In 1965, Holland, Freireich and Frei came up with the concept of multi-agent chemotherapy regimen to combat the issue of resistance. This was a radical idea at the time, especially given that supportive care was pretty much non-existent and the treatments had much toxicities.
Nevertheless, combination chemotherapy regimens are an important concept that we still use today in a majority of cancer types. In fact, we use a doublet chemotherapy regimen in ovarian cancer.
In ovarian cancer, as first line chemotherapy, we use carboplatinum and paclitaxel. After a major debulking surgery where we remove all visible tumor, we use chemotherapy to treat the microscopic disease that we can't see.
I would also like to point out that carboplatinum was a drug that was developed here in London at the Institute for Cancer Research. Paclitaxel is a drug that matured in the late 1980s and is a good example of a collaboration between the National Cancer Institute and a large pharmaceutical company, in this case Bristol Myers Squibbs.
Traditionally, these two drugs are highly emetogenic, meaning that they cause severe nausea and vomiting. Luckily, supportive medicine in cancer care has developed into a fully recognized subspecialty, and the medication we have to combat the side effects of chemotherapy is better than ever.
For patients with advanced ovarian cancer treated with surgery and chemotherapy, most will go into remission. Unfortunately, in most, the cancer comes back. The question then becomes what to treat, and this has to be answered with how long has it been since the last chemotherapy.
If the cancer comes back within 6 months, studies have shown that retreating with carboplatinum and paclitaxel will no longer be effective. If the time frame is longer than 6 months, these 2 drugs remain the treatment of choice.
Now, I would like to focus the remainder of my lecture on drug development in ovarian cancer in cases where the disease is no longer responsive to carboplatinum and paclitaxel.
There are a list of second line chemotherapy agents that we use in the States which offer perhaps a 15% efficacy rate. This is the reason why it is so important to develop new drugs. Ovarian cancer starts off as chemo-sensitive, but eventually, resistance becomes the issue to tackle.
We have witness the maturation of a new class of drugs, completely different from chemotherapy, in oncology. These are novel targeted agents. Through research, we have found certain proteins that are overexpressed in cancer which contribute to cancer's malignant features. And these new drugs target these over-expressed proteins. I will discuss briefly anti-angiogenic therapy, small molecule tyrosine kinase inhibitors, the biologics such as the monoclonal antibodies, and the recent success of the PARP inhibitors in ovarian cancer.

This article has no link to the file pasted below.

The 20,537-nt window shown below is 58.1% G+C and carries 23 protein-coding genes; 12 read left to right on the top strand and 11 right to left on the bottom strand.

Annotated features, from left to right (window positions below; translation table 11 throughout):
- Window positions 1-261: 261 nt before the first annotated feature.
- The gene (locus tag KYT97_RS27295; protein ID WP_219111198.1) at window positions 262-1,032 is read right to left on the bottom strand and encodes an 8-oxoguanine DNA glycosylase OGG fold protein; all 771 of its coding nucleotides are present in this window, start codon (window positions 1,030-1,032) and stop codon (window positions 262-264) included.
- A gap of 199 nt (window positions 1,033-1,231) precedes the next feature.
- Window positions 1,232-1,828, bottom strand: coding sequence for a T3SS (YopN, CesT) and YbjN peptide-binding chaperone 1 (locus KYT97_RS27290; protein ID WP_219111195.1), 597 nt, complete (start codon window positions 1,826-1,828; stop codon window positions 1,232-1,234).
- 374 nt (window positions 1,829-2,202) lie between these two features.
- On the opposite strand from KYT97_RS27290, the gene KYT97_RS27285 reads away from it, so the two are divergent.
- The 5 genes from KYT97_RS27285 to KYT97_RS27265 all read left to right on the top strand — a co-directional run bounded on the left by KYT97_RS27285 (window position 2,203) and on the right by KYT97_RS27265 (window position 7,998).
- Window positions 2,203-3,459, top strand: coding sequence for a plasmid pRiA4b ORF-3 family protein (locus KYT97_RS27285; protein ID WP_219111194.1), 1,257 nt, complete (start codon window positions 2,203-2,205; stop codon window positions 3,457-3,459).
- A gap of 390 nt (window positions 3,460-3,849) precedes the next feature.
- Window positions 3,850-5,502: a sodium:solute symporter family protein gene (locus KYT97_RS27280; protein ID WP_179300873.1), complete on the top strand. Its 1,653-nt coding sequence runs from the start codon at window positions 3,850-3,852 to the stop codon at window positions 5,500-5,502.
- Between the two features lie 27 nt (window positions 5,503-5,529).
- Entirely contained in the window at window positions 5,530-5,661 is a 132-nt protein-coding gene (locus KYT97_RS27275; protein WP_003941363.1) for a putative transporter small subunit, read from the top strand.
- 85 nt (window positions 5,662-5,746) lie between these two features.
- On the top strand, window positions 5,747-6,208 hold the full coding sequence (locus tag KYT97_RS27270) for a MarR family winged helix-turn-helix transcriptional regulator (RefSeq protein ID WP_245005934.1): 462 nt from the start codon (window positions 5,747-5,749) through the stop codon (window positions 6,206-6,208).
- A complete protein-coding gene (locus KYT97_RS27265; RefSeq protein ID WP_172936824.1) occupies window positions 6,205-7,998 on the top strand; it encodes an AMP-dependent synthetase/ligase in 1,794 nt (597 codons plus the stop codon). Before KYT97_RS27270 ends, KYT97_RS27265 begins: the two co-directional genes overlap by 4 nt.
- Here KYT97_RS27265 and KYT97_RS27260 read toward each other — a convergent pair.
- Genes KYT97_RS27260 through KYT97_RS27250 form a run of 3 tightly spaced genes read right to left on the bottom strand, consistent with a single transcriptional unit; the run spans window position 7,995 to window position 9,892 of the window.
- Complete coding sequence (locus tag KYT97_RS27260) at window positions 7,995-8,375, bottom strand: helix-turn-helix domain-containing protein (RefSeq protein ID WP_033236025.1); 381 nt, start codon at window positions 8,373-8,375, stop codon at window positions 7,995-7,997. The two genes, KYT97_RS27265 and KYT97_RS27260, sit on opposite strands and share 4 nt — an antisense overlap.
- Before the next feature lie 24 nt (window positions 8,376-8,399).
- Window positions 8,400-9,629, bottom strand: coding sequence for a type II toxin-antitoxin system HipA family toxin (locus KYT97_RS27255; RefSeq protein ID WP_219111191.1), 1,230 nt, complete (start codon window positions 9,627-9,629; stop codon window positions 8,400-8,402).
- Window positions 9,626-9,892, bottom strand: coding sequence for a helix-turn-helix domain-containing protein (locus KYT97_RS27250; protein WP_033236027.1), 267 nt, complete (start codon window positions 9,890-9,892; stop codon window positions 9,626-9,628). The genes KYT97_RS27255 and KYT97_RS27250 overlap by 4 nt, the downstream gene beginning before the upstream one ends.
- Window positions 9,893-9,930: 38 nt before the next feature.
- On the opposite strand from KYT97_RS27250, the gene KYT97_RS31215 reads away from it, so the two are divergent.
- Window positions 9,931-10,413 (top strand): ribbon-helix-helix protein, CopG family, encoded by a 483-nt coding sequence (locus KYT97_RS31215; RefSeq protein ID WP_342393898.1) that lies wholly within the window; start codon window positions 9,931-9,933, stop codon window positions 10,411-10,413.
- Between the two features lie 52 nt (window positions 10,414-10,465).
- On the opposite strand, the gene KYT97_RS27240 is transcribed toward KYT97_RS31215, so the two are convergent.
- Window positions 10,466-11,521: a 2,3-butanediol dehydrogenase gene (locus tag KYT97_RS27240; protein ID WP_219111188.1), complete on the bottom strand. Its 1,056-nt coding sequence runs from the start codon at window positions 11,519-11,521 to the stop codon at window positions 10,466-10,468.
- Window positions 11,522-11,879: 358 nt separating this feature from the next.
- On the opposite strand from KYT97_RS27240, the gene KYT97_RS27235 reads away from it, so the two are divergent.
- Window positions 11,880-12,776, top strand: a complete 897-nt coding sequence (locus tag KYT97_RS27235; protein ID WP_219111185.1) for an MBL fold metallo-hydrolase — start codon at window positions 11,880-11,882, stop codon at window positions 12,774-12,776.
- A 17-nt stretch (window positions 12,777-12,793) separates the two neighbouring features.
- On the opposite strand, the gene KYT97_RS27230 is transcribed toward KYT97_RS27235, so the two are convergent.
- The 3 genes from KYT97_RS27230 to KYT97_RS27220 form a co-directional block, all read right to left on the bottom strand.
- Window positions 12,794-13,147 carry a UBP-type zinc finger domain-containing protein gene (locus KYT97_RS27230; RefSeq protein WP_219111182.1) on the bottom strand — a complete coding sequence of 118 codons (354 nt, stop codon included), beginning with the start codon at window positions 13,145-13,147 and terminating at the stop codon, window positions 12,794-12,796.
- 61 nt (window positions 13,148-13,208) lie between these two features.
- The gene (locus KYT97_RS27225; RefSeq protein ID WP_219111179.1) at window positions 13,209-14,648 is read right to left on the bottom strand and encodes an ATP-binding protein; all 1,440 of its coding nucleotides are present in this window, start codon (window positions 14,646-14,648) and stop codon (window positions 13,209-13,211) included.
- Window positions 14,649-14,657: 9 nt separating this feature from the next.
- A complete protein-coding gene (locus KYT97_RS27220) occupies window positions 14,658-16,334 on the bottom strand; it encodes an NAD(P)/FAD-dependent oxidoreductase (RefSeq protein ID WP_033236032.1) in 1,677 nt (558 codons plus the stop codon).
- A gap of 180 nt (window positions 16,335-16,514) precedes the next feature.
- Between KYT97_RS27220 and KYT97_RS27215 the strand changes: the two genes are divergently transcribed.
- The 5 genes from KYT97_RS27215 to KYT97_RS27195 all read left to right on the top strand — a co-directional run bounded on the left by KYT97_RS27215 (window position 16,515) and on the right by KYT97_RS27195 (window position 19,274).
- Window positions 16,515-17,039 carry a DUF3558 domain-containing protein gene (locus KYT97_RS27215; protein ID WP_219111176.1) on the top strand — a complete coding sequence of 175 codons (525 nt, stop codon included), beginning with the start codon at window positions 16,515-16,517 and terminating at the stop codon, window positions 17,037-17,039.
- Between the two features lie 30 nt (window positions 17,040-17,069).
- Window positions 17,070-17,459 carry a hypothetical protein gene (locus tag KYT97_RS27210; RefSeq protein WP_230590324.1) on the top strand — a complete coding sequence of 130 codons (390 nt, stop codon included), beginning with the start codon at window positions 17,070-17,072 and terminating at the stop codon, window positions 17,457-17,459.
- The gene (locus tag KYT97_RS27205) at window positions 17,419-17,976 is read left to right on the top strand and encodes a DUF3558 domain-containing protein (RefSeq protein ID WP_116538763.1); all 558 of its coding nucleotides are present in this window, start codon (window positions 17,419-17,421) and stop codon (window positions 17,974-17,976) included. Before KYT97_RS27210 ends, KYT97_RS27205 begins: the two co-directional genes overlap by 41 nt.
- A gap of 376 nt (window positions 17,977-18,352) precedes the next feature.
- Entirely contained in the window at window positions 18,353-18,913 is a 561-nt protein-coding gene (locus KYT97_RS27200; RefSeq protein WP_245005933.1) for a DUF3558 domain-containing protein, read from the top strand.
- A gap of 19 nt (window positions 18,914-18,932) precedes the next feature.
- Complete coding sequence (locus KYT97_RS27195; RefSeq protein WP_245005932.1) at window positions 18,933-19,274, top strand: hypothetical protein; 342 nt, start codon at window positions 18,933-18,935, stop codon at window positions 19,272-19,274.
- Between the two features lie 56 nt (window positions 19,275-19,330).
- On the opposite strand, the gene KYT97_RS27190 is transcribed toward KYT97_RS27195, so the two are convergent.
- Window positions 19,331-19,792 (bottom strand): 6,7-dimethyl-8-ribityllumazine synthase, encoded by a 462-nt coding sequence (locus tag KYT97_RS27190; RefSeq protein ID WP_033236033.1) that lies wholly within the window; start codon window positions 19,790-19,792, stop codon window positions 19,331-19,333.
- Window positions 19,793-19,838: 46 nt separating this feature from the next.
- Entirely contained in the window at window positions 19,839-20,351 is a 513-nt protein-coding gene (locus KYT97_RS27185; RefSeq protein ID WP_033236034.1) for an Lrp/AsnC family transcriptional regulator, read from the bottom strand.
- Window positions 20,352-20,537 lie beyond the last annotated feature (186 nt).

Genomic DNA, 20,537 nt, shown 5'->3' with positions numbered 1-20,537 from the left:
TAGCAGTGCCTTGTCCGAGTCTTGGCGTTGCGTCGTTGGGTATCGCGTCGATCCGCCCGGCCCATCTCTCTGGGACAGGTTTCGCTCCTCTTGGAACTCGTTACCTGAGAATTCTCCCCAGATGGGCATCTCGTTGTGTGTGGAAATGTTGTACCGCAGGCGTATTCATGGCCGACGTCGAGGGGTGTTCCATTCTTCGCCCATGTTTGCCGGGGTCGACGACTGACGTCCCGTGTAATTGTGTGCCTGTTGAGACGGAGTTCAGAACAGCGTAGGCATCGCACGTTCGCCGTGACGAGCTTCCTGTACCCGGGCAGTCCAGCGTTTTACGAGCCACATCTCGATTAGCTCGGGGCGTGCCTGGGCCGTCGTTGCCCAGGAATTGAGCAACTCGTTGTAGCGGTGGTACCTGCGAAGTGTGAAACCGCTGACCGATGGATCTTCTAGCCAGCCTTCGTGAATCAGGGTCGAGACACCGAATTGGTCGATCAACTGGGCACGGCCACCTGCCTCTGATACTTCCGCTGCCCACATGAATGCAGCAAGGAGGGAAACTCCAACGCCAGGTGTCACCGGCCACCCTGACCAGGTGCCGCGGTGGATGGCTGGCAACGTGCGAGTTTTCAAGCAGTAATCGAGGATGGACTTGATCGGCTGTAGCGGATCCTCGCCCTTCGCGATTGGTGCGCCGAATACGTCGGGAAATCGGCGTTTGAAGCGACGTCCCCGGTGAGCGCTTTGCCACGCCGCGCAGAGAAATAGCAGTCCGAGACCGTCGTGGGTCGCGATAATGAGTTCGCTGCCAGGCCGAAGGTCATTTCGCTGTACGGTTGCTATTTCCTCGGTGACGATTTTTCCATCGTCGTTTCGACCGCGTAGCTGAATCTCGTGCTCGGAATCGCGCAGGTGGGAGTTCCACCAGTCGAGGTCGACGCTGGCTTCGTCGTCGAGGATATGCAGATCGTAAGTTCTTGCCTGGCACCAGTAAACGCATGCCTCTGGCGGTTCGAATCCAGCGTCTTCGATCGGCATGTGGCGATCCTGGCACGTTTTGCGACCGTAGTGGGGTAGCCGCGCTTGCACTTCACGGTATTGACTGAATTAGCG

The principle of anti-angiogenic therapy lies within the fact that tumors, like all other organs in the body, need blood vessels to grow. In fact, as tumors start to outgrow its blood supply, it secretes important proteins that initiate the process of making new blood vessels.
One such protein is called VEGF, which stands for vascular endothelial growth factor.
This protein is particularly vital for tumor growth because it plays part in tumor proliferation, survival, migration and invasion
We now have different ways to combat the over-expression of VEGF. One of the methods is a monoclonal antibody against VEGF that quenches the circulating VEGF and nullifies its effects.
Perhaps you have heard of bevacizumab or its brand name Avastin which is made by Genetech in the States. 2007 was a big year for Avastin when it was initially approved by the FDA for the treatment of advanced colorectal cancer.
Subsequently it has been tested in chemo-resistant ovarian cancer, particularly in patients who have been treated with multiple different chemotherapies, and was found to have a response rate of 16%. And, this got all the gynecologic oncologists very excited at the drug's potential.
However, because the drug targets new blood vessels, and ovarian tumors grow on intestines, there was a high rate of intestinal perforation. Furthermore, for patients who have received more than 3 prior chemotherapy regimens, the perforation rate goes up to 24%.